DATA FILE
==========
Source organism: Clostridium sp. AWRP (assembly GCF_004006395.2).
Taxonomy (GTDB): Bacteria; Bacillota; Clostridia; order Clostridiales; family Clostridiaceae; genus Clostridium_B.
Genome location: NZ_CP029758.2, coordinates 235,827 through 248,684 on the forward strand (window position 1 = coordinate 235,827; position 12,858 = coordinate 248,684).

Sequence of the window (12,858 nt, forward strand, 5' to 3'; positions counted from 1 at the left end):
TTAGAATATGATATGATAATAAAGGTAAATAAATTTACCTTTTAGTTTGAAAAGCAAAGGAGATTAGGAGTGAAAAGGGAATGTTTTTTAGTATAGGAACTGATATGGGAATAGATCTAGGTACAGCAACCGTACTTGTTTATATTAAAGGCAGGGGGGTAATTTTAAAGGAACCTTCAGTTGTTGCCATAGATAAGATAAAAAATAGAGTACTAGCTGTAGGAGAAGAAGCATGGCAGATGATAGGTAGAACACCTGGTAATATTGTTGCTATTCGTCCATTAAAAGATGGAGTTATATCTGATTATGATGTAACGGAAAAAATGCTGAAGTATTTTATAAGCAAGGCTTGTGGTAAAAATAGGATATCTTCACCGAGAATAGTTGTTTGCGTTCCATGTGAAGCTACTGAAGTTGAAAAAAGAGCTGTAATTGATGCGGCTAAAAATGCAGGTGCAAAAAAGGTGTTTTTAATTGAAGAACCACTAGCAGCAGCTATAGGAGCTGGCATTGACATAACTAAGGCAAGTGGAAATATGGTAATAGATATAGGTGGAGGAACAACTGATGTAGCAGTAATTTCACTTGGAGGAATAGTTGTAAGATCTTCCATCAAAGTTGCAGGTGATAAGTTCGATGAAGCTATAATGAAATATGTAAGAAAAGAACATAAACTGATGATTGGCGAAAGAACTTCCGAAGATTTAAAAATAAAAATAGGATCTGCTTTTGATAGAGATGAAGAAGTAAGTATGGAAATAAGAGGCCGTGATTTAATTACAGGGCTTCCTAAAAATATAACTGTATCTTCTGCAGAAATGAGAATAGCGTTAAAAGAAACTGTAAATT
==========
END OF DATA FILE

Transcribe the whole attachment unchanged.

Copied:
Source organism: Clostridium sp. AWRP (assembly GCF_004006395.2).
Taxonomy (GTDB): Bacteria; Bacillota; Clostridia; order Clostridiales; family Clostridiaceae; genus Clostridium_B.
Genome location: NZ_CP029758.2, coordinates 235,827 through 248,684 on the forward strand (window position 1 = coordinate 235,827; position 12,858 = coordinate 248,684).

Sequence of the window (12,858 nt, forward strand, 5' to 3'; positions counted from 1 at the left end):
TTAGAATATGATATGATAATAAAGGTAAATAAATTTACCTTTTAGTTTGAAAAGCAAAGGAGATTAGGAGTGAAAAGGGAATGTTTTTTAGTATAGGAACTGATATGGGAATAGATCTAGGTACAGCAACCGTACTTGTTTATATTAAAGGCAGGGGGGTAATTTTAAAGGAACCTTCAGTTGTTGCCATAGATAAGATAAAAAATAGAGTACTAGCTGTAGGAGAAGAAGCATGGCAGATGATAGGTAGAACACCTGGTAATATTGTTGCTATTCGTCCATTAAAAGATGGAGTTATATCTGATTATGATGTAACGGAAAAAATGCTGAAGTATTTTATAAGCAAGGCTTGTGGTAAAAATAGGATATCTTCACCGAGAATAGTTGTTTGCGTTCCATGTGAAGCTACTGAAGTTGAAAAAAGAGCTGTAATTGATGCGGCTAAAAATGCAGGTGCAAAAAAGGTGTTTTTAATTGAAGAACCACTAGCAGCAGCTATAGGAGCTGGCATTGACATAACTAAGGCAAGTGGAAATATGGTAATAGATATAGGTGGAGGAACAACTGATGTAGCAGTAATTTCACTTGGAGGAATAGTTGTAAGATCTTCCATCAAAGTTGCAGGTGATAAGTTCGATGAAGCTATAATGAAATATGTAAGAAAAGAACATAAACTGATGATTGGCGAAAGAACTTCCGAAGATTTAAAAATAAAAATAGGATCTGCTTTTGATAGAGATGAAGAAGTAAGTATGGAAATAAGAGGCCGTGATTTAATTACAGGGCTTCCTAAAAATATAACTGTATCTTCTGCAGAAATGAGAATAGCGTTAAAAGAAACTGTAAATT